Although not an indicator of cleanliness, smell is an important component of cleaning. Many customers use smell as an initial gauge in determining a restroom’s level of cleanliness. Adding fragrance devices in high-traffic or problem restrooms is a viable and cost-effective option. Manufacturers supply a variety of fragrances and have numerous suggestions for devices and applications. Fragrances should not be used to mask poor cleaning; rather, it should be considered a component of cleaning. In addition, a well-designed exhaust system, providing a slightly negative pressure in the restroom, is a means of containing and removing the restroom smell.

Restroom Fixture Maintenance

Restrooms with wall-hung fixtures are estimated to cost 25 to 30 percent less to clean than restrooms with floor-mounted fixtures. In the former, the floor can be cleaned without having to maneuver the mop around the fixtures. When selecting new restroom fixtures, specify wall-hung toilet partitions, toilets, urinals, and wash basins. All surfaces should be impervious to water, and the floors should slope to a drain. With this configuration, the restroom can be spray cleaned. Local codes and building systems should be checked prior to the installation of new, more efficient, fixtures.

The white open-front style of toilet seat offers the easiest maintenance and is the most hygienic. In the United States, Occupational Safety and Health Administration (OSHA) rules relating to restrooms require that every “water closet” should have a hinged open-front seat made of substantial material, with a nonabsorbent finish.

Although electric hot-air hand dryers decrease litter and maintenance and eliminate resupply expense, they have not been popular in office buildings because of the time necessary for this equipment to dry people’s hands. Most buildings with hot-air dryers also provide towel dispensers for those who prefer towels to the hot-air method.

Towel cabinets should be of simple but rigid construction so that paper hand towels may be dispensed individually. Cabinets should be designed to withstand long and constant use and be easy to service and maintain. Paper towels on a roll offset the tendency of occupants to take quantities of folded paper towels to use at their workstations.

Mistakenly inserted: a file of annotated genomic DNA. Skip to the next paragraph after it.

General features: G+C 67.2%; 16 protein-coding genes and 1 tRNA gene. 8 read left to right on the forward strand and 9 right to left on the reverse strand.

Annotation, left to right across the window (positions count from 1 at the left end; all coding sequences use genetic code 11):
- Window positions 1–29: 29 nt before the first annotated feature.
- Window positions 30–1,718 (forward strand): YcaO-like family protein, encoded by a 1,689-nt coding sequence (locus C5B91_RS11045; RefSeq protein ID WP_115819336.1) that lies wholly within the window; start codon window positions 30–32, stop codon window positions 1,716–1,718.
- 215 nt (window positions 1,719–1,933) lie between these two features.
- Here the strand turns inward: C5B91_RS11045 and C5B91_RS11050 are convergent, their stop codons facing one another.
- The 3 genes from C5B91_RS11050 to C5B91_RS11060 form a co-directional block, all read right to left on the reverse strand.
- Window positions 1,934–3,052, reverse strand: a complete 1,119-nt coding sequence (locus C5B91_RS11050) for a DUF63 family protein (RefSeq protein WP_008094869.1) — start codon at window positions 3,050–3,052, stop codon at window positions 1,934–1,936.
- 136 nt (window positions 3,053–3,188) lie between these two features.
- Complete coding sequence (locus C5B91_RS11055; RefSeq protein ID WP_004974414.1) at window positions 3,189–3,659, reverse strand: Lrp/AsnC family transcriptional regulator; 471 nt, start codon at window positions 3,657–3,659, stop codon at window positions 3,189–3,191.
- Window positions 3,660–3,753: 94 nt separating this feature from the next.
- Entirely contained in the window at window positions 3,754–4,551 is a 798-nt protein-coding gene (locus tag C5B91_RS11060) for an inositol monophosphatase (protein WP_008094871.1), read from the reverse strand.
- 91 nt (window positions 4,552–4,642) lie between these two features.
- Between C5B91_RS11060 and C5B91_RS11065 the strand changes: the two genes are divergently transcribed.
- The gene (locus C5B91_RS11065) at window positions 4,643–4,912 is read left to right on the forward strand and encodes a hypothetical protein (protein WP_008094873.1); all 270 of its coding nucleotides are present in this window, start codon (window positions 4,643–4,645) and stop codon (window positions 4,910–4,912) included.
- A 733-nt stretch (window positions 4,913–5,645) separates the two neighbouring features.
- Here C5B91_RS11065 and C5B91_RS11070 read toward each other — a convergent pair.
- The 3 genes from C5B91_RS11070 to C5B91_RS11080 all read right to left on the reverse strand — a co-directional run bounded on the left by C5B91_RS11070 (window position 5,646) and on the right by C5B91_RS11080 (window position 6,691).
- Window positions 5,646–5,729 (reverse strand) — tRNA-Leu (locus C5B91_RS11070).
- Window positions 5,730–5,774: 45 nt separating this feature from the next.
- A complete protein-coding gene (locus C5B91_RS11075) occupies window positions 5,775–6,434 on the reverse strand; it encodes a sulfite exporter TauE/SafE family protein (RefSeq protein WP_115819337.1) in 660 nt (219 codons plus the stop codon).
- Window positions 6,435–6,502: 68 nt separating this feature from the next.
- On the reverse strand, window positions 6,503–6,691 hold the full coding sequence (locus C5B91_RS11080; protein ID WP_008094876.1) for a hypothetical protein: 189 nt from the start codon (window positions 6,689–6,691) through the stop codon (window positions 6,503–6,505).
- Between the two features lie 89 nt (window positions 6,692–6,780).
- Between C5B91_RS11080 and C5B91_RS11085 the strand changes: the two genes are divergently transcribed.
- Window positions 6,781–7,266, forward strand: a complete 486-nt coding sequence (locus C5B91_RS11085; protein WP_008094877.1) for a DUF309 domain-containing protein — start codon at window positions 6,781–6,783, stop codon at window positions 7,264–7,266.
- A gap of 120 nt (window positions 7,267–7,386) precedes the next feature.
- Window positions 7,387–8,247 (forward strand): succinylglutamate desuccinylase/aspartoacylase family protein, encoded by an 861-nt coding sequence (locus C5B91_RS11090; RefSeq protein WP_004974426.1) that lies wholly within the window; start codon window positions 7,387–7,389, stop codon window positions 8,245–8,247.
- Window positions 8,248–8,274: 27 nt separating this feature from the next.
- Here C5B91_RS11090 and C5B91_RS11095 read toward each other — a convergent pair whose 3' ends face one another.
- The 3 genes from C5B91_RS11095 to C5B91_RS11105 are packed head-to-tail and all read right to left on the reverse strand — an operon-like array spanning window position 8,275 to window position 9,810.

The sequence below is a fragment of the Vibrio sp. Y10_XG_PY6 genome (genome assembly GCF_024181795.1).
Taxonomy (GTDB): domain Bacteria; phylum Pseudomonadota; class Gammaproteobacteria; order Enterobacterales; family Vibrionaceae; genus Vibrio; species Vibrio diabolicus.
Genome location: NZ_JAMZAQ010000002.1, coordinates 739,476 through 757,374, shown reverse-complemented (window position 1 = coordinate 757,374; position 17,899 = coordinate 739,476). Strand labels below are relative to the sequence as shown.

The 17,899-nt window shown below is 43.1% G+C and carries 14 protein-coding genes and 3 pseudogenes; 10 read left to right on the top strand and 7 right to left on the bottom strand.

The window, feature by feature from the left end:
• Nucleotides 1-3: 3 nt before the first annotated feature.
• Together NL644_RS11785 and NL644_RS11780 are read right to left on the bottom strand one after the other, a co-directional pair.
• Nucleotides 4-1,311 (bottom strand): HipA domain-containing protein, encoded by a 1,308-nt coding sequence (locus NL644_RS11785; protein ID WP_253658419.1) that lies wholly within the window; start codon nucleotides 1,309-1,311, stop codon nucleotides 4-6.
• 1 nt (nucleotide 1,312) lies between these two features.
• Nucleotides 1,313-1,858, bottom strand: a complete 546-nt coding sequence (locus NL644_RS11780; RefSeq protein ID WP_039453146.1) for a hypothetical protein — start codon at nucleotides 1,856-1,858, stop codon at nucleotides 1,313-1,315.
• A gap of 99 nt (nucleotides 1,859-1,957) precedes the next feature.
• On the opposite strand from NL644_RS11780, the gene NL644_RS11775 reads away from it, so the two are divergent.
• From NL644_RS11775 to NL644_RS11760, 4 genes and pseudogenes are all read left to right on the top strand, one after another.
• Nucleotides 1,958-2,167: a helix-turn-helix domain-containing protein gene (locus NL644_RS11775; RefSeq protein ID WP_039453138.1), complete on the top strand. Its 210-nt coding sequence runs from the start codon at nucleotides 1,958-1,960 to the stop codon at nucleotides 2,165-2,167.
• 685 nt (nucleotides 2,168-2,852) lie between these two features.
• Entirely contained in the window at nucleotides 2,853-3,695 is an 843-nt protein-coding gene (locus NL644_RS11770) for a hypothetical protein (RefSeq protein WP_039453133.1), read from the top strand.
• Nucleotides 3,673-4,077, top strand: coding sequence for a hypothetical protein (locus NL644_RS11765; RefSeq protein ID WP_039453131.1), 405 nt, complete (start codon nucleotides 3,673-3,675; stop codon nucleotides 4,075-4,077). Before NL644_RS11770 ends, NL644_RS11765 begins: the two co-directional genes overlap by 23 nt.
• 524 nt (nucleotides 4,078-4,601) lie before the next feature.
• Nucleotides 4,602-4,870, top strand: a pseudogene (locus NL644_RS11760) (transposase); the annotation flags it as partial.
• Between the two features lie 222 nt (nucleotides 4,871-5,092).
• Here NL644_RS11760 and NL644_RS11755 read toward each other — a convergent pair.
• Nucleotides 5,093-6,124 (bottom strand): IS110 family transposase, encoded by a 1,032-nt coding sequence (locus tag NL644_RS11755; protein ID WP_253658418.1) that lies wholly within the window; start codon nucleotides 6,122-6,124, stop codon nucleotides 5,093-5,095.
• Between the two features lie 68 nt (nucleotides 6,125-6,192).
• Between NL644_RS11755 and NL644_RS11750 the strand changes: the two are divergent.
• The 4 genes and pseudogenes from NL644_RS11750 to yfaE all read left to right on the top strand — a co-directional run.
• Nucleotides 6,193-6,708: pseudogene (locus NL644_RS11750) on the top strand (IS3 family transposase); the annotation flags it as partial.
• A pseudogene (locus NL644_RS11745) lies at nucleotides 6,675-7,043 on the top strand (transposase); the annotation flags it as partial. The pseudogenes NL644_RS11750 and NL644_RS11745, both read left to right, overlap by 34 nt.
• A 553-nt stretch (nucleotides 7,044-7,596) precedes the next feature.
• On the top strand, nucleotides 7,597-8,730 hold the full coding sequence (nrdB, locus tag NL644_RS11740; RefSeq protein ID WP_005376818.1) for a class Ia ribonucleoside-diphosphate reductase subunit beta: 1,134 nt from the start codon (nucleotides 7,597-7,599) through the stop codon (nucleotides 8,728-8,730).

Peak traffic loads should be estimated so that sufficient towel cabinets, soap dispensers, and waste receptacles are included in the restroom’s design. Because this equipment is typically serviced after business hours when restrooms are cleaned, extra service trips, which increase maintenance costs, may be necessary if capacity is insufficient for peak traffic. In larger buildings, the additional cost of day staff to service restrooms may be avoided by selecting dispensers and receptacles of sufficient capacity. Newer, oversized soap, paper towel, and toilet paper dispensers can hold two or three times the quantities provided by older units. They reduce the frequency of supplies running out and subsequent calls for refilling. Large capacity waste receptacles are also available to handle increased volumes of trash.

Restroom Lighting

Adequate lighting helps promote the appearance of clean restrooms and reduces the time necessary for routine maintenance; illuminated dirt is quickly removed. Fluorescent lighting with a minimum illumination level of 20 footcandles is both effective and energy efficient for this purpose.

Exhausting Air from Restrooms

Mechanical exhaust fans, as required by some codes, remove restroom odors before they result in complaints. Exhaust vents must be kept clean and open in order to function properly.

This article is adapted from BOMI International’s course Building Design and Maintenance, part of the SMA designation program. More information regarding this course or the new High-Performance certificate courses is available by calling 1-800-235-2664. Visit BOMI International’s website,